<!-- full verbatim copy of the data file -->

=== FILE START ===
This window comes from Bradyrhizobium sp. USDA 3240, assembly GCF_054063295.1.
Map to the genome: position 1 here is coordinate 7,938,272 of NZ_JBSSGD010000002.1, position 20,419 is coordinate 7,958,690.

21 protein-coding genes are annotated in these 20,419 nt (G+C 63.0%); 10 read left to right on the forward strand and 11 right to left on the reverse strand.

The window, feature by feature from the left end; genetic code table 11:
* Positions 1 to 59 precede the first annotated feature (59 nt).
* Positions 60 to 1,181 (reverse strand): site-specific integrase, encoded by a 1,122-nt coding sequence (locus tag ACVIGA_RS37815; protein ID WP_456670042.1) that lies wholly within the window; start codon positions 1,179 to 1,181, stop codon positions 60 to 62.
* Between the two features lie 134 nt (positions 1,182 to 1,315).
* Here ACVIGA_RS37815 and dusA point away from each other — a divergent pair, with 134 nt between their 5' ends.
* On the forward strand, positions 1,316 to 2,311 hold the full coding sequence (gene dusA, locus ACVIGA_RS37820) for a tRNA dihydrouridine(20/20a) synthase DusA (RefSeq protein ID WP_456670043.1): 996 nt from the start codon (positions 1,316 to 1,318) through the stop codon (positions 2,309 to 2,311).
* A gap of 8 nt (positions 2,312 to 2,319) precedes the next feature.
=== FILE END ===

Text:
This window comes from Bradyrhizobium sp. USDA 3240, assembly GCF_054063295.1.
Map to the genome: position 1 here is coordinate 7,938,272 of NZ_JBSSGD010000002.1, position 20,419 is coordinate 7,958,690.

21 protein-coding genes are annotated in these 20,419 nt (G+C 63.0%); 10 read left to right on the forward strand and 11 right to left on the reverse strand.

The window, feature by feature from the left end; genetic code table 11:
* Positions 1 to 59 precede the first annotated feature (59 nt).
* Positions 60 to 1,181 (reverse strand): site-specific integrase, encoded by a 1,122-nt coding sequence (locus tag ACVIGA_RS37815; protein ID WP_456670042.1) that lies wholly within the window; start codon positions 1,179 to 1,181, stop codon positions 60 to 62.
* Between the two features lie 134 nt (positions 1,182 to 1,315).
* Here ACVIGA_RS37815 and dusA point away from each other — a divergent pair, with 134 nt between their 5' ends.
* On the forward strand, positions 1,316 to 2,311 hold the full coding sequence (gene dusA, locus ACVIGA_RS37820) for a tRNA dihydrouridine(20/20a) synthase DusA (RefSeq protein ID WP_456670043.1): 996 nt from the start codon (positions 1,316 to 1,318) through the stop codon (positions 2,309 to 2,311).
* A gap of 8 nt (positions 2,312 to 2,319) precedes the next feature.